About this Research Topic
The reality of multiculturalism that has emerged throughout Europe since the second half of the twentieth century has put matters of religion and religious identity firmly on the agenda and sparked various debates about religious identities in contemporary European societies.
There is great contextual variety within Europe when it comes to these debates and their dynamics: some countries have seen a simultaneous decline in Christianity, in terms of both numbers and power, and an increasing ‘culturally Christian’ non-religious population, alongside a the growth of a multi-religious landscape; some countries are experiencing an (often historic) struggle between competing traditions over the power to construct, define and ‘own’ national identity; and others are experiencing the reassertion of a national, Christian tradition against minority faiths, whether historical or ‘new’ populations.
Yet these debates are also all taking place in contexts and at a time of increasing secularisation on the continent. Where some see decline, others see patterns of growth in minority religions or denominations, or in changing forms of religion. Nevertheless, Pew has reported that Europeans express more scepticism about the role of religion than in other world regions and social hostilities related to religion have risen on the whole across the continent. Yet, religious identities have received scant focus in literature on ‘everyday multiculturalism’ or ‘lived diversities’.
At the level of the state, the Christian character of a country (or Europe as a continent) might be expressed or a more multi-religious character might also be invoked. A further issue then is how these forms impact upon religious minorities and their inclusion or exclusion. Literature on multiculturalism of this kind has tended to focus on Muslims conceived in ethno-religious terms. This is also brought into sharp relief by the promotion of national values, such as British or Hungarian values and what this can mean. Further issues relevant to the relationship between the state and religion revolve around state ‘patronage’, whether through formal recognition, funding for social and welfare service provision or involvement in promoting a national form (such as French or German Islam) might mean for different religions and religious organisations.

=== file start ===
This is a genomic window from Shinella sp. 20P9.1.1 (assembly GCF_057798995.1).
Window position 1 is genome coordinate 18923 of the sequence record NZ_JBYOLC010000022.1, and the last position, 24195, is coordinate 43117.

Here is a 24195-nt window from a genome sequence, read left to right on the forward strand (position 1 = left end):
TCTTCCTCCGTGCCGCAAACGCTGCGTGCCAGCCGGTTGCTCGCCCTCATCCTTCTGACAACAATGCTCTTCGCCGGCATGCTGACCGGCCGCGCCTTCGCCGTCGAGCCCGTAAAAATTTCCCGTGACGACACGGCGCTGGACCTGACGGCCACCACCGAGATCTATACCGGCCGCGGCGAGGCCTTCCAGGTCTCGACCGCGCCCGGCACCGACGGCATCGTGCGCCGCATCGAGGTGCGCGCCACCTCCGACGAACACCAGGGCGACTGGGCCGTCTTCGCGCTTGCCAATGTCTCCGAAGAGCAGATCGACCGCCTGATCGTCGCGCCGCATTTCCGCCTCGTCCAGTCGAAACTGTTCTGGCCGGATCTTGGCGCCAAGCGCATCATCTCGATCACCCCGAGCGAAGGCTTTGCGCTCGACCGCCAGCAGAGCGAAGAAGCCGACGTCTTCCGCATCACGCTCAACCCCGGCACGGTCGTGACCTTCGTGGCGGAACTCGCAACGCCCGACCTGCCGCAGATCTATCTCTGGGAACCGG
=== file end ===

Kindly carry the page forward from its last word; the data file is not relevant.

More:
These debates and questions touch on various issues and raise a number of difficult questions. How do we think about ‘Christian’ identities in contemporary Europe? What is the relationship between religious identities and religious practice? And which can and should be accommodated in the public sphere? What is the relationship between ‘religious’ identities and ‘cultural’, ‘ethnic’ or ‘national’ identities? In all of these what is meant by ‘religious’ identity and the role it plays, whether conceived positively or controversially, is debated and at issue. They also straddle various levels of academic research, from ‘macro’ normative theorising to ‘micro’ in-depth ethnographic investigations and their connection, as well as different societal levels, including legal, institutional, political and everyday interactions.
This Research Topic engages these debates in a way that foregrounds questions of religious identity and how this is understood. It seeks to address questions around how religious identity is understood in debates on the issues of (although not restricted to):
• theories of multiculturalism and interculturalism
• forms of discrimination, such as Islamophobia and anti-Semitism
• everyday diversities
• religious identity as intersectional (with gender, race, ethnicity, sexuality and so on)
• religious identities and cultural/national/regional identities
• religion in the public sphere
• accommodation of religious minorities
• religious identity and social or political action
We particularly welcome comparative perspectives between different religions or across different countries and contexts, or also those that seek to connect different levels, such as theoretical and empirical or macro and micro.
Keywords: religion, religious identity, multiculturalism, diversity, everyday multiculturalism, religious minorities, state-religion relations
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